Father John swallowed hard against the horror that rose inside him, the bitterness of bile. He got down on one knee and made the sign of the cross over the bones. "God have mercy," he said out loud. "God, have mercy on this woman." That it was the skeleton of a women, he was sure. The delicate bones, the long black braid, and some inexplicable sense that this had been the body of a woman. Indian men wore braids, but there was something about the hair. It looked fine; it might have been silky once. It struck him then, not for the first time, that God was not limited by time—by minutes and hours and days that passed into years. That God was eternal, and all time was present to Him. "God be with this woman," he said again, praying for her then, when she had died this terrible death. He noticed the debris scattered about, poking from beneath the bones—pieces of leather, faded scraps of calico and denim, the heel of a boot, pieces of metal that might have been buttons or snaps or rivets. The detritus of a life, he thought.

"Coroner agrees," Detective Coughlin said, moving next to Father John as he stood up. "Skeleton's most likely a woman."

"How long has she been here?"

Coughlin shrugged. One of the other officers was pointing a camera toward the scalp and adjusting the lens. A series of clicking noises cut through the buzz of conversation and the whoosh of the wind, and for the first time, Father John was aware of the wind gusting. It didn't surprise him; the Arapahos said the wind always blew when a body was disturbed.

"Forensics might be able to ballpark a date. Depends what they can get from the pieces of clothing and boot. Not much left. All we know for sure is that she was a homicide. Nobody ties their arms behind them and shoots themselves in the back of the head. Animals been digging here. Coyote or fox, maybe a wolf, dragged a femur about a hundred yards down the gulley. Couple of rock hunters come along this morning looking for rocks and arrowheads. One of OEem had a dog that got hold of the femur, and the men went looking for the source. Came upon the grave and called us." That would be the two men in levis and black Stetsons, Father John was thinking, talking to another officer over by a green, four-door pickup.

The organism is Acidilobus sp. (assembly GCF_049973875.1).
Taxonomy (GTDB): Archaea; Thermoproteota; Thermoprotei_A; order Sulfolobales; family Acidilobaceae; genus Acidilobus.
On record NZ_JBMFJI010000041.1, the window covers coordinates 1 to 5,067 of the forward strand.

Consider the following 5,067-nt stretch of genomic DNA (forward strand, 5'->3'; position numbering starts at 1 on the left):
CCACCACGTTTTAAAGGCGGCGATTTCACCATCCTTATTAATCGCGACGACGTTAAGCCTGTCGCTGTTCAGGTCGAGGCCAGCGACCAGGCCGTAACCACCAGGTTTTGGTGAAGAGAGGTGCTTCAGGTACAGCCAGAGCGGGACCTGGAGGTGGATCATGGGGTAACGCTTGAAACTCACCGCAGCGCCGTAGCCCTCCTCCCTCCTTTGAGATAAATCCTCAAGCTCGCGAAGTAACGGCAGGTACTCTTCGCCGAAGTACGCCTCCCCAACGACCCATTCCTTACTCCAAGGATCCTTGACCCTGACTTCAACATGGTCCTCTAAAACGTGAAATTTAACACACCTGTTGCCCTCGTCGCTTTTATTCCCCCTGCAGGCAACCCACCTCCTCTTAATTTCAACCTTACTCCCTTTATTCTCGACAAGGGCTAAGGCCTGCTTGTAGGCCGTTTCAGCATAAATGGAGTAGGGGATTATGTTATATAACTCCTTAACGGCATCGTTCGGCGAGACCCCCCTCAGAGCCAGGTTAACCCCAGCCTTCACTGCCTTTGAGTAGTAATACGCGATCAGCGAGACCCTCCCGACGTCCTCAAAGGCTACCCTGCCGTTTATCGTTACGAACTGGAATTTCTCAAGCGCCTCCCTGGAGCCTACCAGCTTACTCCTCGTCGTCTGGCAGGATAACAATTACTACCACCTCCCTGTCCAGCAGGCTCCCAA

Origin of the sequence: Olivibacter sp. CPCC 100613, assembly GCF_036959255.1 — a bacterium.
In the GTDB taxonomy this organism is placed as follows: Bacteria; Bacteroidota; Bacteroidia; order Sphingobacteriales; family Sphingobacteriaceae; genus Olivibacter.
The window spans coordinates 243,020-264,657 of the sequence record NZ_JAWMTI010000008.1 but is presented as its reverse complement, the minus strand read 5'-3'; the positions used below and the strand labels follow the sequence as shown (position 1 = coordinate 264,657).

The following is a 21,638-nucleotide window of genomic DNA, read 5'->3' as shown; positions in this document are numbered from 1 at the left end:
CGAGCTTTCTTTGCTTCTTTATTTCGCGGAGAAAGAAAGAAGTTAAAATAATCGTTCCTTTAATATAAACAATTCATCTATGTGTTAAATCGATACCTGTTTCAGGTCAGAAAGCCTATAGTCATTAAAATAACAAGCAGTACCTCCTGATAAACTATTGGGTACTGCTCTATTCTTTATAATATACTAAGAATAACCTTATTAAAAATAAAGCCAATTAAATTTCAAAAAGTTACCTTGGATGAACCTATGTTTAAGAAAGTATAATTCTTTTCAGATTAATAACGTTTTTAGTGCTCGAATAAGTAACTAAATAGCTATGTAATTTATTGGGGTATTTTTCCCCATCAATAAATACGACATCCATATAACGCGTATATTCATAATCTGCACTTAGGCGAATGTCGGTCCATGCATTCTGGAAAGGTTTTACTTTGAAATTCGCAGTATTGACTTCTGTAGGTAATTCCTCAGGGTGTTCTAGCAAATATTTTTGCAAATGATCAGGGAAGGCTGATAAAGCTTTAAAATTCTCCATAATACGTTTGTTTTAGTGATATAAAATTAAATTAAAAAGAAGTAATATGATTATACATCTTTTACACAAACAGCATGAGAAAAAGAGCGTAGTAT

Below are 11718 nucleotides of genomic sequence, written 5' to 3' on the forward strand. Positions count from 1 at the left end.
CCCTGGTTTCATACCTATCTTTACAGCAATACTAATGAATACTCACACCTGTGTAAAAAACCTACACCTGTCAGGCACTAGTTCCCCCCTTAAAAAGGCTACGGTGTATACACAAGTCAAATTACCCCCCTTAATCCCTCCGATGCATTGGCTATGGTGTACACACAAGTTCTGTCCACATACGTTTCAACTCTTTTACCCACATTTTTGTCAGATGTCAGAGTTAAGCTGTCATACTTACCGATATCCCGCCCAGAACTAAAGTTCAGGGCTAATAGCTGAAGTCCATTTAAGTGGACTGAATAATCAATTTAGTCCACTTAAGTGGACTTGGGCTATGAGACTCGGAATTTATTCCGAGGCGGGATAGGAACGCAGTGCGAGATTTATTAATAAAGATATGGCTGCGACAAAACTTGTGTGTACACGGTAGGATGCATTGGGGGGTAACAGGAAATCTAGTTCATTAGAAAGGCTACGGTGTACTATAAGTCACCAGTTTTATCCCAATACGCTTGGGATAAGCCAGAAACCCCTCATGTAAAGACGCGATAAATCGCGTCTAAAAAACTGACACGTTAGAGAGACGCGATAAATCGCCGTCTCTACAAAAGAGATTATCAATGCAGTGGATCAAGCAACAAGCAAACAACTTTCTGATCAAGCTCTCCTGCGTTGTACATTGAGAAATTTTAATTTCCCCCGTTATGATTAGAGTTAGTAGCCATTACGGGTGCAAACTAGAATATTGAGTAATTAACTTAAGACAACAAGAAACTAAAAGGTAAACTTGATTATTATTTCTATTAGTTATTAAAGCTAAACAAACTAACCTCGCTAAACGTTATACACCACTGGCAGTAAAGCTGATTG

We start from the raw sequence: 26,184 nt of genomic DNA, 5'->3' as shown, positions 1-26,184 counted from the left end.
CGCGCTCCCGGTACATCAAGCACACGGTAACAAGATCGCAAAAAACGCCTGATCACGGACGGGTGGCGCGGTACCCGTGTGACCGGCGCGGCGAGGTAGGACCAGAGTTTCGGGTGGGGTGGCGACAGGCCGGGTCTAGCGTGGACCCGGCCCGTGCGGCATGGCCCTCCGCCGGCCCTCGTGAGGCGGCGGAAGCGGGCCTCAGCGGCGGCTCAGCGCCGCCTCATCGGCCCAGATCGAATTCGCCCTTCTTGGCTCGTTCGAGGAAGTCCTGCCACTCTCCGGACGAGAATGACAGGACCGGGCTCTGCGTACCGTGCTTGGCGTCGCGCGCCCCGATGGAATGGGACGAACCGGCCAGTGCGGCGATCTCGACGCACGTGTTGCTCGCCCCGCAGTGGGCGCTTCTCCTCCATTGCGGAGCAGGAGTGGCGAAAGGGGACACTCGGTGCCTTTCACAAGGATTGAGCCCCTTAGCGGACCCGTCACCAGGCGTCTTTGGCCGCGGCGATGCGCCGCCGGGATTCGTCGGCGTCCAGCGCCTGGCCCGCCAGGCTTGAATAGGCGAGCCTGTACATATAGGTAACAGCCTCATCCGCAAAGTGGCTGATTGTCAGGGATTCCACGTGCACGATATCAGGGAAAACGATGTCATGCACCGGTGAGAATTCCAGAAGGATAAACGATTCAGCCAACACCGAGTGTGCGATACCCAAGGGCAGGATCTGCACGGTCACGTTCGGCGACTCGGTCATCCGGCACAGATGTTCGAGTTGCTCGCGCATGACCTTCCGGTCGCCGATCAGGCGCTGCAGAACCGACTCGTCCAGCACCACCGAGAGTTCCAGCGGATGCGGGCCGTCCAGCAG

"She's Indian, that's for sure."

Father John turned around. He hadn't realized that Thomas Whiteman had come up behind them.

"It's possible," Coughlin said. He exchanged a glance with Father John. They both knew that the skeleton was probably that of an Indian woman .

"Yeah, she's Indian." The old man was nodding, confirming his own theory. "Black braid like that. You don't see no white people with that kinda hair. One of our own people," he went on, still nodding, "left out here by herself for a long time. Well, now we found her, and we're gonna get her buried proper so she can go to the ancestors in peace."

Father John didn't say anything. He could almost feel the detective swallowing his own comments. It would be awhile before the coroner released the body—not until the investigation into the woman's death was complete, and with a death that probably occurred years ago, the investigation would take awhile. Still, the Arapahos would be anxious to bury her in the traditional way, anxious that until they did, her soul would be walking the earth.

Coughlin said, "Just as soon as possible."

"We wanna know who she is."

"So do we."

The elder nodded at this and started to walk away. Then he turned back.

"We're not gonna forget her," he said, before starting again for the gray pickup.

"Not gonna be an easy case to solve." The detective was shaking his head. "Could be an old homicide, which is gonna make it a very cold case. Witnesses die and move away. Evidence evaporates. Killer could be dead."

He shrugged. "Sometimes they're impossible, cases like this."

"The Arapahos are going to want to know who she was and what happened to her."

"Lot of murders never get solved, Father. It's not a perfect world."

"When will you have the forensics report?"

"Oh, man. Bad enough the elders are going to be on my case. Am I gonna have to put up with you bugging me?"

"Simple question, Gary."

"Okay, simple answer. Could take a couple weeks before the coroner gets the full report."

Father John nodded. "I'll be in touch," he said. Then he made his way through the officers still milling about and headed toward the pickup.

"I'm sure you will," Detective Coughlin called after him.

© Margaret Coel